Emperor, which saw release early in 2015 on Loma Vista for the U.S. and Cooking Vinyl internationally. Shortly before the album's release, Rolling Stone magazine ran
    an interview with Manson that, among other things, proclaimed the record his best work since Antichrist Superstar.

    Album Review - from allmusic

    In 2012, icons of evil Marilyn Manson issued their eighth album, Born Villain, a surprisingly strong record that redeemed some of the weaker work that they'd been
    churning out since they reached their zenith of popularity and artistry in the late '90s. The album got closer to the intensity and showmanship of their most over the top
    days without simply sounding like a band trying to relive faded glories. With follow-up The Pale Emperor, Manson and his band continue to ride that comeback hot
    streak, this time working in a decidedly more blues-influenced vein, combining a trademark penchant for lyrical darkness with the most unholy type of biker rock for ten
    songs that swagger and simmer in unexpected ways. The album kicks off with "Killing Strangers," a slow-burning trudge of stomping percussion and sleazy guitar licks,
    coming off like a far more sedated if somewhat grizzled counterpart to the band's 1996 hit "The Beautiful People." There's still some of the industrial metal backbone
    that the band developed throughout its career, but even heavier rockers like "Deep Six" and "Warship My Wreck" roll around in dusty tumbleweeds of blues licks, intense
    percussion, and depraved synthesizers. Many songs for the album were captured in a single take, giving even more cinematic blues ramblers like "Third Day of a Seven
    Day Binge" and "Cupid Carries a Gun" a heightened sense of abandon and danger. Production is loose and humid throughout, and above all Manson and company
    sound like they're stepping away completely from the caricature of themselves that started looming on the band's weakest mid-2000s material. Taking their sound in a
    new, unforeseen bluesy direction accomplishes the near impossible by making Marilyn Manson sound even more sinister than before.

    the guy is so damn creepy:

    Track Listing

    1. Killing Strangers
    2. Deep Six
    3. Third Day of a Seven Day Binge
    4. The Mephistopheles of Los Angeles
    5. Warship My Wreck
    6. Slave Only Dreams To Be King
    7. The Devil Beneath My Feet
    8. Birds of Hell Awaiting
    9. Cupid Carries a Gun
    10. Odds of Even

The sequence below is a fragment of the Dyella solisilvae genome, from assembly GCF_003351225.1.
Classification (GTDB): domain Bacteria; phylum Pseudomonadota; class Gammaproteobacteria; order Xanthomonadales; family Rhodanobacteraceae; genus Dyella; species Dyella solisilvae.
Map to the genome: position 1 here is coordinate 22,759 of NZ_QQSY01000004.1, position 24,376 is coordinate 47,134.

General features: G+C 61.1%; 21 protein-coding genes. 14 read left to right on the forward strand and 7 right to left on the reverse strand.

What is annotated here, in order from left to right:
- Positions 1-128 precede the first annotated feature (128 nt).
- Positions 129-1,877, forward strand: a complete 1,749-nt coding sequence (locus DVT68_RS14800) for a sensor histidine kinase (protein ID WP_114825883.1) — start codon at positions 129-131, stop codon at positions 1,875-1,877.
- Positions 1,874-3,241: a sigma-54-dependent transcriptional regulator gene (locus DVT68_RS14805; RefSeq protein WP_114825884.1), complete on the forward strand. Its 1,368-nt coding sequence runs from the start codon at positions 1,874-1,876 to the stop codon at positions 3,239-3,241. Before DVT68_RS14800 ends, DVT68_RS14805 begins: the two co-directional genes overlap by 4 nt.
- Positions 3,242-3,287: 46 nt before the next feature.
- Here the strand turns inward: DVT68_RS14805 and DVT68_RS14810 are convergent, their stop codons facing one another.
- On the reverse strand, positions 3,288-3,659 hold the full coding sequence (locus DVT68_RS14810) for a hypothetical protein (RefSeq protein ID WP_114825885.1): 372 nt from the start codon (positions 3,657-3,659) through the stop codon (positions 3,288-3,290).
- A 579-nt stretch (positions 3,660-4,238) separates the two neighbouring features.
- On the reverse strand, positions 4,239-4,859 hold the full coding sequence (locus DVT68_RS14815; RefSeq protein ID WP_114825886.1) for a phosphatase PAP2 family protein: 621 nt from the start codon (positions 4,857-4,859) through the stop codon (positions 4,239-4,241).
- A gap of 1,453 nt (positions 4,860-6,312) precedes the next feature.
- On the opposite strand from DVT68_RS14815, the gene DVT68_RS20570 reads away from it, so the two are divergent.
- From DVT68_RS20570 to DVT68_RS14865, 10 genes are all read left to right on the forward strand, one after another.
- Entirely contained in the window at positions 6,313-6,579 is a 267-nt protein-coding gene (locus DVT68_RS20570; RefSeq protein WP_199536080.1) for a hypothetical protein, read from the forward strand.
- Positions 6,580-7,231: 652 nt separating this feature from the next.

A man only learns in two ways, one by reading, and the other by association with smarter people.
    Will Rogers

  2. #2
    Record Label Executive SteveO's Avatar
    Join Date
    May 2011
    Dartmouth, Canada


    Another artist who really never releases a sub par album!


  3. #3
    Record Label Executive
    Join Date
    Feb 2014


    Quote Originally Posted by SteveO View Post
    Another artist who really never releases a sub par album!
    Absolutely true...and this is from someone who has utter contempt for his music and performances. Where I can get close to him is admiring the craftsmanship (of the songwriting and staging) and workmanship (having the strength and ability to put all that together well). That said, having heard a few tunes off the latest, I just ordered it. If nothing else, it shows we should always keep an open-mind--still with a garbage filter--AND see what a long-time artist is doing nowadays and not rely on a frequently foggy/fogey memory.
    A man accustomed to hear only the echo of his own sentiments, soon bars all the common avenues of delight, and has no part in the general gratification of mankind--Dr. Johnson
    What he said. Amen, Bro--JazzboCR

  4. #4


    The Golden Age of Grotesque...
    that was my favourite of theirs...has an almost Glam Rock feel happening on some of the tracks...

    MM is also a highly intelligent person in real life, he calculates his every move, every controversy and more importantly pushes every rule to the boundary...
    sometimes he even picks up the rule book,and deliberately throws it off the cliff wall!

    he is a an of many facets and contradictions, and that shows in his part 'model/glamour queen' the other part that of a man who enticed and procured people to commit mass murder and carnage.

  5. #5
    Record Label Executive
    Join Date
    Feb 2014


    Quote Originally Posted by CRAZY-HORSE View Post
    pushes every rule to the boundary...
    sometimes he even picks up the rule book,and deliberately throws it off the cliff wall!
    He once in the temple city of Mormonism that is Salt Lake City, Utah, ripped their holy book in half and threw it down. That's a "gather the lynch-mob" action.
    A man accustomed to hear only the echo of his own sentiments, soon bars all the common avenues of delight, and has no part in the general gratification of mankind--Dr. Johnson
    What he said. Amen, Bro--JazzboCR